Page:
Some People Don’t Need to Plan for the Cost of Long-Term Care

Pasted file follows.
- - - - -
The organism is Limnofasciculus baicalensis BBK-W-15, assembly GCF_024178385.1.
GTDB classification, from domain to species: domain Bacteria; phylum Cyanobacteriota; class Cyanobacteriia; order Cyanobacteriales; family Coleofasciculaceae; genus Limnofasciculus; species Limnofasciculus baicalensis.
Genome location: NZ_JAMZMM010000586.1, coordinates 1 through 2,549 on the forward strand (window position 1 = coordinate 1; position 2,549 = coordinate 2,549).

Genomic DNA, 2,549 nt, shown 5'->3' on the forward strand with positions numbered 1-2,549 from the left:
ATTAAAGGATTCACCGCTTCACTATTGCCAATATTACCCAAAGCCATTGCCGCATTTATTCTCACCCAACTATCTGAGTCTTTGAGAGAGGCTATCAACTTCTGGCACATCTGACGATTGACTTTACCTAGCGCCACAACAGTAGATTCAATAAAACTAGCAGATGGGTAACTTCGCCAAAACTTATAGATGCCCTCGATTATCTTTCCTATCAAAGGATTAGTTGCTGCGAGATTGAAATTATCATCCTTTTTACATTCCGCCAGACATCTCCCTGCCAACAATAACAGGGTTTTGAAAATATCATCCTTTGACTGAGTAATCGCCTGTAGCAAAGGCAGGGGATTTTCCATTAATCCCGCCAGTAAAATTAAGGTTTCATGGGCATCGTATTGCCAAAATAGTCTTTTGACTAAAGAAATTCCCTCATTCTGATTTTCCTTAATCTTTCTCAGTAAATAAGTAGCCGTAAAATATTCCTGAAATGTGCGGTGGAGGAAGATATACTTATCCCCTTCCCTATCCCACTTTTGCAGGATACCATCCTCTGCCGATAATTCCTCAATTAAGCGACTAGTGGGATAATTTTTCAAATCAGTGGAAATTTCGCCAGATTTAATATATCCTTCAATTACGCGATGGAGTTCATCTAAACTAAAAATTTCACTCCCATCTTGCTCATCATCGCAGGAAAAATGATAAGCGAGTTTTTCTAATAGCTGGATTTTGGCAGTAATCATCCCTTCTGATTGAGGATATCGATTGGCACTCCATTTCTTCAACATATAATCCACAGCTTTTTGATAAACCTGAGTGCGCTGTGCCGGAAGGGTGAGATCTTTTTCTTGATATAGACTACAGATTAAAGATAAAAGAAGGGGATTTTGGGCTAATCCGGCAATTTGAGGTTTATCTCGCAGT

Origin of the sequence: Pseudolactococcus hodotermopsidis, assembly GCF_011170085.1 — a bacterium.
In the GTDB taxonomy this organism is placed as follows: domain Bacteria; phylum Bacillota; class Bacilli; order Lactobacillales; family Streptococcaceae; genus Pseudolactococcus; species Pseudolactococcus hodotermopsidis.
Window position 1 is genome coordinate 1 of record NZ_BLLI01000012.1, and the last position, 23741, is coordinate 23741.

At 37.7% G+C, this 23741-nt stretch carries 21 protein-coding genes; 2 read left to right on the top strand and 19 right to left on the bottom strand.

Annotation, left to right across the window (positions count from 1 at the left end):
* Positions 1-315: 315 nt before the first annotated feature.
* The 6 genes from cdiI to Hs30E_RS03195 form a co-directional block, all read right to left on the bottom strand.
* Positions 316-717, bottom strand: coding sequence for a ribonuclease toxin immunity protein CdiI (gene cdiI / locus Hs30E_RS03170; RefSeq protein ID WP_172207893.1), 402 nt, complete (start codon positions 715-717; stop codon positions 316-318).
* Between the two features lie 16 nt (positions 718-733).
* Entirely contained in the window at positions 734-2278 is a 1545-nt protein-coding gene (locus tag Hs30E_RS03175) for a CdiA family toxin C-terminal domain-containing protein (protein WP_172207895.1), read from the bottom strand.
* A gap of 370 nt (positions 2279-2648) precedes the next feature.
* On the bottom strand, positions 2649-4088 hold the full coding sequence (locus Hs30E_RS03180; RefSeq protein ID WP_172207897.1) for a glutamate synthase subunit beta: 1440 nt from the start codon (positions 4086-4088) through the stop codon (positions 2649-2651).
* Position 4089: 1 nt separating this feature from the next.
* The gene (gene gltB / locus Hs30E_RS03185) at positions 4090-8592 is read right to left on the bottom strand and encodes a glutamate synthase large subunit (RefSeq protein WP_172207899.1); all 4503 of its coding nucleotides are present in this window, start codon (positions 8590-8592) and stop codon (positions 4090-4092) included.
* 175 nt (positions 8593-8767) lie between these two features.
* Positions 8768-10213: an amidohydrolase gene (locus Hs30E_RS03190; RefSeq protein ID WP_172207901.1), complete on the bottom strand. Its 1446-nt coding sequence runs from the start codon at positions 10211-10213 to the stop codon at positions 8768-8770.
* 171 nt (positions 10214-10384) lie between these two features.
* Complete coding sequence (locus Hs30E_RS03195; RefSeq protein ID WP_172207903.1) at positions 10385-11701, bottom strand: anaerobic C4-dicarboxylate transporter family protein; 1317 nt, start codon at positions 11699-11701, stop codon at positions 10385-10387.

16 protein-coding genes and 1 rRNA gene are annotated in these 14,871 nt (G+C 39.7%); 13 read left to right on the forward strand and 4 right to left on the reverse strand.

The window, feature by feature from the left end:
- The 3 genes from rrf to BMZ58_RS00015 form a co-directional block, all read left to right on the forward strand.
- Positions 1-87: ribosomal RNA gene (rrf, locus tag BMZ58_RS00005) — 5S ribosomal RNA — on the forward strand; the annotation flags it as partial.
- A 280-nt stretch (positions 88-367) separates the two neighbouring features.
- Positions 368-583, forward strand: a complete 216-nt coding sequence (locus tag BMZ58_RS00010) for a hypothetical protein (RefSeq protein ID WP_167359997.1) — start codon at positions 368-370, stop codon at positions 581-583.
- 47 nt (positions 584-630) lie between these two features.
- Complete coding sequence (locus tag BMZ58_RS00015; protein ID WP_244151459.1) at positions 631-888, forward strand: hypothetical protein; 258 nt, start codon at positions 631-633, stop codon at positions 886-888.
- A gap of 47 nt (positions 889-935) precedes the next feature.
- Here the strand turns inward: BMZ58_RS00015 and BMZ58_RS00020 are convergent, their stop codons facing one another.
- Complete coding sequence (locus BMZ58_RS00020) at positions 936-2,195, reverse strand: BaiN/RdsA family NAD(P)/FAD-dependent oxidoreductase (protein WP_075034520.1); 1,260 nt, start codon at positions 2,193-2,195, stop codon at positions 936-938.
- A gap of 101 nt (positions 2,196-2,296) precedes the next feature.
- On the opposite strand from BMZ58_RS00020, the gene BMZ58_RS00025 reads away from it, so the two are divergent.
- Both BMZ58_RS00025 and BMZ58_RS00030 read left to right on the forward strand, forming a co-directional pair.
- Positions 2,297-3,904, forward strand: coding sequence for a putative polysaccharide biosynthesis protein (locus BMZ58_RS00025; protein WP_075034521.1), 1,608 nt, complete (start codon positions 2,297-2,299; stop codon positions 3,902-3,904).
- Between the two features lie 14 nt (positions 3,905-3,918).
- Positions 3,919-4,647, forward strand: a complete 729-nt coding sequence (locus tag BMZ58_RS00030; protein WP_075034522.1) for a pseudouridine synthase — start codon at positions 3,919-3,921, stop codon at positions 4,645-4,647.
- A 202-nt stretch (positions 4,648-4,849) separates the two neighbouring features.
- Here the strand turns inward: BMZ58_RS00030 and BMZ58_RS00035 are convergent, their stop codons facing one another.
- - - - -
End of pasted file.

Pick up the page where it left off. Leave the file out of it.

Some people do not need to plan for the cost of long-term care. That may sound like a shocking statement coming from an elder law attorney, but it’s true. Our firm holds seminars on many topics, one of which is “Don’t Go Broke in a Nursing Home!” (If you’d like to attend one, just call our office at 806-765-8801 for upcoming dates and to reserve a seat in Amarillo, Lubbock or Midland, Texas). This entire session is designed to arm you with loads of information on the risks of NOT planning for the high cost of long-term care, what that could look like for you, and what solutions could work for you. And even though there is a lot of great information presented – most people are glad they spent the time with us to gain a better understanding of these topics – the question really comes down to something I can’t tell you.  That is: what do you have to lose? Let’s look at a few scenarios to get an idea of what I mean. Scenario #1: You have hardly any assets. If you have next to no assets, you probably don’t need to do the type of planning that our firm focuses on. Medicaid is a state/federal program that pays for long-term care for those who meet the rules of eligibility. Having no assets to speak of makes qualifying for Medicaid easier – though not a given (there are still things like gifting penalties that can trip you up and delay eligibility for a long time!). But generally, if you have no savings, you may not need my help because 1. You’ll qualify for Medicaid fairly easily, with no need to take advantage of all the rules that could spare your savings from having to be spent, and 2. You don’t need to direct who gets your assets in the future. One caveat before you decide this is where you are – your home and cash value life insurance are assets! If you own a home, and you or your spouse need care in a nursing home – your home can be lost to Medicaid Estate Recovery if you don’t take steps to protect it. We can help you protect the home for your heirs. If you have life insurance with cash value, that is an asset that by itself can prevent a person from being eligible for Medicaid nursing home benefits without the right advice on the rules. Scenario #2: You don’t have major preferences for how or where you get care once you need it. If you don’t have a goal of staying in your home as long as possible, then you may not need long-term care planning. Or, for instance, once you need a higher level of care, if you don’t really have a preference for whether you receive that care in an assisted living or in a Medicaid certified nursing home, then you may be fine not doing any long-term care planning. Scenario #3: You have so much in savings that you can absorb a new cost of $60,000 to $100,000 a year. This means you will be able to entirely “private pay” or self-fund your long-term care over what could be a very long period of time. There are some people in this position – they can take on a new annual expense of long-term care without breaking a sweat. When deciding if this is you, remember that these numbers are for the current cost of the highest levels of care. At current growth rates, the cost of all types of long-term care will double over the next 20 years. But if scenario #2 fits you – you’ve got lots of assets and you can afford to spend a big chunk of them on long-term care, then congratulations, you’re probably fine in paying for your future long-term care entirely out of pocket. The bigger issue you may need my help with is making sure the pile of assets you’re relying on isn’t taken from you, or the loved ones you plan to give your stuff to, by the 4 Ds: debt, divorce, disability, and death. For more about how these can rob you of your assets and what you can do to build a “wall” around them, call my office at 806-765-8801 to get my book, “Don’t Go Broke in a Nursing Home,” register for my seminar on protecting assets, or call for a free initial consultation. Scenario #4: You’ve built up some savings, but you’d like to know what might be available to help you pay for some of the cost of your long-term care, so your savings will last longer. This, frankly, is where most of the people who hire me find themselves. This is what we do – help people assess what they have, where and how they’d like to get care when that day comes, and figure out how to get help paying for it so that they can protect their assets. Where do you find yourself? The question to ask yourself is: what are my goals and what do I have to lose?